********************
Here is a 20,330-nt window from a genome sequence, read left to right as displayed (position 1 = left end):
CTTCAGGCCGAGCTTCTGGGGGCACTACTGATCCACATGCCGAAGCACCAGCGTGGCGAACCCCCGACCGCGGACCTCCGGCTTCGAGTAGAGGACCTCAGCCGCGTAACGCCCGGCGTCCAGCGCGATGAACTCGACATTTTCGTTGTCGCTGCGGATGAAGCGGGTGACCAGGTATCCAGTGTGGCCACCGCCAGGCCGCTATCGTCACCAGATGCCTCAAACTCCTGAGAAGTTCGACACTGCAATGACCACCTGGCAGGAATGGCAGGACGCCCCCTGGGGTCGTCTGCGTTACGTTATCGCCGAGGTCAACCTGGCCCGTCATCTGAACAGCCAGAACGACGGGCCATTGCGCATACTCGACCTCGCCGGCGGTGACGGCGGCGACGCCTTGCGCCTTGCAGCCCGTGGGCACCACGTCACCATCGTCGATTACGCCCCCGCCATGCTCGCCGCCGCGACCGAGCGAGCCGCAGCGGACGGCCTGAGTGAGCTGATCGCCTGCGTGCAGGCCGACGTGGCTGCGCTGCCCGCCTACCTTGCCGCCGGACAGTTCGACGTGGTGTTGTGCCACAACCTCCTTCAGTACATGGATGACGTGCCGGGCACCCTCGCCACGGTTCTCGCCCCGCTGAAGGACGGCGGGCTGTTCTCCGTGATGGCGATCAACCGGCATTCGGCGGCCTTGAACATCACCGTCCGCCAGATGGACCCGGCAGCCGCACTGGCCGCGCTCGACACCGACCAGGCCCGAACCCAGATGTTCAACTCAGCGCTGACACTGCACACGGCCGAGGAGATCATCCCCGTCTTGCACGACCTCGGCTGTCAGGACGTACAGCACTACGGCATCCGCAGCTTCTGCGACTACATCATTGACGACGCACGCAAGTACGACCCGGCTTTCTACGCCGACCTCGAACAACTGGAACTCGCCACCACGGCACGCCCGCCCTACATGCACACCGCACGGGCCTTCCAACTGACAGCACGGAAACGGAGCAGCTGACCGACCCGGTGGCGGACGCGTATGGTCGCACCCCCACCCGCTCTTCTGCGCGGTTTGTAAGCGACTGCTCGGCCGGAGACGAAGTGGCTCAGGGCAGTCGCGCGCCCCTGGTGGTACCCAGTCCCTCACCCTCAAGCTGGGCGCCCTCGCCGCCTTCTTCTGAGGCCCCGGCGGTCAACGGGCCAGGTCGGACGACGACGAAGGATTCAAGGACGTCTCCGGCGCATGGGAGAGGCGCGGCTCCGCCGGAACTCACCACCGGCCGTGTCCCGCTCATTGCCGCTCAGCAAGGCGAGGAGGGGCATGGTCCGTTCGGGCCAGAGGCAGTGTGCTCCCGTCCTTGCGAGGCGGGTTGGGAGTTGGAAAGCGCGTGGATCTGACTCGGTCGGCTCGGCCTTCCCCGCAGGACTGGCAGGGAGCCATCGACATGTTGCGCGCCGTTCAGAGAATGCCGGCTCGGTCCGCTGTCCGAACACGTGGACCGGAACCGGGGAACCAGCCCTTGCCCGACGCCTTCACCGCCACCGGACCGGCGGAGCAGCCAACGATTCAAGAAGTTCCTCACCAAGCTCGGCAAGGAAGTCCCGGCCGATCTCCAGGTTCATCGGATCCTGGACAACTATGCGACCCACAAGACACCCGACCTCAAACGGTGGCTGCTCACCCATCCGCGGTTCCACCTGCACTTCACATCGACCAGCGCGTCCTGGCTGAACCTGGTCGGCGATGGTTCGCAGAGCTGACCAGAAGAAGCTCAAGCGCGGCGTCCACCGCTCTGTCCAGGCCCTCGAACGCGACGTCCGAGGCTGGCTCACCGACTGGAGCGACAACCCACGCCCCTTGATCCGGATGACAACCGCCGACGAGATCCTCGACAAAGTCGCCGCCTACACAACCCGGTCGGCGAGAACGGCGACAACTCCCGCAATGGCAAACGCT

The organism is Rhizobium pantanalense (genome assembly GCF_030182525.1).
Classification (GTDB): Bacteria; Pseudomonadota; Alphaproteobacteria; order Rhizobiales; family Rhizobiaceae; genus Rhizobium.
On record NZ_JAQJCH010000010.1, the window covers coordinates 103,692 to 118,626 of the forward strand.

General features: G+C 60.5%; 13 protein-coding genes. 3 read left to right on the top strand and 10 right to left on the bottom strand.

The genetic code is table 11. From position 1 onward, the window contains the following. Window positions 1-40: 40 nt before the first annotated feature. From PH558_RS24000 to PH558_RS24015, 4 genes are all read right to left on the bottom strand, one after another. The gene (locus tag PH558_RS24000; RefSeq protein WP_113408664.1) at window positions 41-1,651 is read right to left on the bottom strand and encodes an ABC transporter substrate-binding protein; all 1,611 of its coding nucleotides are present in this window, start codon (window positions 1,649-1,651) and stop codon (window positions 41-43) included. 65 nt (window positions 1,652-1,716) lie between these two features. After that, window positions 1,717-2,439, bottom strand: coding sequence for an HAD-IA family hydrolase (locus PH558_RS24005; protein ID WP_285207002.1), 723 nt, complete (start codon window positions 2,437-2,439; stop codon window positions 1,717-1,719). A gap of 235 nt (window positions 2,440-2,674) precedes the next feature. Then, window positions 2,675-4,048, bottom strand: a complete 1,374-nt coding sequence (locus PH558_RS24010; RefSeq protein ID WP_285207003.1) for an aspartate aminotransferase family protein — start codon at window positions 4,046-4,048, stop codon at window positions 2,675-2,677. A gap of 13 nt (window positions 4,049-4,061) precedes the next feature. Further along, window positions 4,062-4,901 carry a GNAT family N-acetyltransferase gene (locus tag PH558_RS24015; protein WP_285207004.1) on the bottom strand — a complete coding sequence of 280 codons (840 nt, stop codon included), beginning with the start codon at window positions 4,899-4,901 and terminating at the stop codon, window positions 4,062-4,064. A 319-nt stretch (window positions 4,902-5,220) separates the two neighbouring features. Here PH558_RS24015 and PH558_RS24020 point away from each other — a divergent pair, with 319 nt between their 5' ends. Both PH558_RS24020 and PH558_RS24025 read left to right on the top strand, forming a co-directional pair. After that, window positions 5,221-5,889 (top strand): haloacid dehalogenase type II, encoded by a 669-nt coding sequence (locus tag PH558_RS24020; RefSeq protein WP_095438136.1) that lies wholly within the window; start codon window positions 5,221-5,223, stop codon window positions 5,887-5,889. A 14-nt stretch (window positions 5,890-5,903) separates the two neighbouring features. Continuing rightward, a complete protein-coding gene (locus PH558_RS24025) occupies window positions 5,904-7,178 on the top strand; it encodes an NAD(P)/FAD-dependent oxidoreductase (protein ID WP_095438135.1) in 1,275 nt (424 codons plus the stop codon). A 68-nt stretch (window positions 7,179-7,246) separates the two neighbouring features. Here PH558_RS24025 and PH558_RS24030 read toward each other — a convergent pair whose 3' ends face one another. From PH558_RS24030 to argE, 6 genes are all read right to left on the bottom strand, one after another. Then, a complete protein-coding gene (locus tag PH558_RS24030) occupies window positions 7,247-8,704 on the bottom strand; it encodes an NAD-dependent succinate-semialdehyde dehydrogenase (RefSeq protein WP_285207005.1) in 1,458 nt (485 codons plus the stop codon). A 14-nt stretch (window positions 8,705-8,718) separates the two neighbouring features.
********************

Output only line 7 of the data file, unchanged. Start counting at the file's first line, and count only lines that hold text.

The genetic code is table 11. From position 1 onward, the window contains the following. Window positions 1-40: 40 nt before the first annotated feature. From PH558_RS24000 to PH558_RS24015, 4 genes are all read right to left on the bottom strand, one after another. The gene (locus tag PH558_RS24000; RefSeq protein WP_113408664.1) at window positions 41-1,651 is read right to left on the bottom strand and encodes an ABC transporter substrate-binding protein; all 1,611 of its coding nucleotides are present in this window, start codon (window positions 1,649-1,651) and stop codon (window positions 41-43) included. 65 nt (window positions 1,652-1,716) lie between these two features. After that, window positions 1,717-2,439, bottom strand: coding sequence for an HAD-IA family hydrolase (locus PH558_RS24005; protein ID WP_285207002.1), 723 nt, complete (start codon window positions 2,437-2,439; stop codon window positions 1,717-1,719). A gap of 235 nt (window positions 2,440-2,674) precedes the next feature. Then, window positions 2,675-4,048, bottom strand: a complete 1,374-nt coding sequence (locus PH558_RS24010; RefSeq protein ID WP_285207003.1) for an aspartate aminotransferase family protein — start codon at window positions 4,046-4,048, stop codon at window positions 2,675-2,677. A gap of 13 nt (window positions 4,049-4,061) precedes the next feature. Further along, window positions 4,062-4,901 carry a GNAT family N-acetyltransferase gene (locus tag PH558_RS24015; protein WP_285207004.1) on the bottom strand — a complete coding sequence of 280 codons (840 nt, stop codon included), beginning with the start codon at window positions 4,899-4,901 and terminating at the stop codon, window positions 4,062-4,064. A 319-nt stretch (window positions 4,902-5,220) separates the two neighbouring features. Here PH558_RS24015 and PH558_RS24020 point away from each other — a divergent pair, with 319 nt between their 5' ends. Both PH558_RS24020 and PH558_RS24025 read left to right on the top strand, forming a co-directional pair. After that, window positions 5,221-5,889 (top strand): haloacid dehalogenase type II, encoded by a 669-nt coding sequence (locus tag PH558_RS24020; RefSeq protein WP_095438136.1) that lies wholly within the window; start codon window positions 5,221-5,223, stop codon window positions 5,887-5,889. A 14-nt stretch (window positions 5,890-5,903) separates the two neighbouring features. Continuing rightward, a complete protein-coding gene (locus PH558_RS24025) occupies window positions 5,904-7,178 on the top strand; it encodes an NAD(P)/FAD-dependent oxidoreductase (protein ID WP_095438135.1) in 1,275 nt (424 codons plus the stop codon). A 68-nt stretch (window positions 7,179-7,246) separates the two neighbouring features. Here PH558_RS24025 and PH558_RS24030 read toward each other — a convergent pair whose 3' ends face one another. From PH558_RS24030 to argE, 6 genes are all read right to left on the bottom strand, one after another. Then, a complete protein-coding gene (locus tag PH558_RS24030) occupies window positions 7,247-8,704 on the bottom strand; it encodes an NAD-dependent succinate-semialdehyde dehydrogenase (RefSeq protein WP_285207005.1) in 1,458 nt (485 codons plus the stop codon). A 14-nt stretch (window positions 8,705-8,718) separates the two neighbouring features.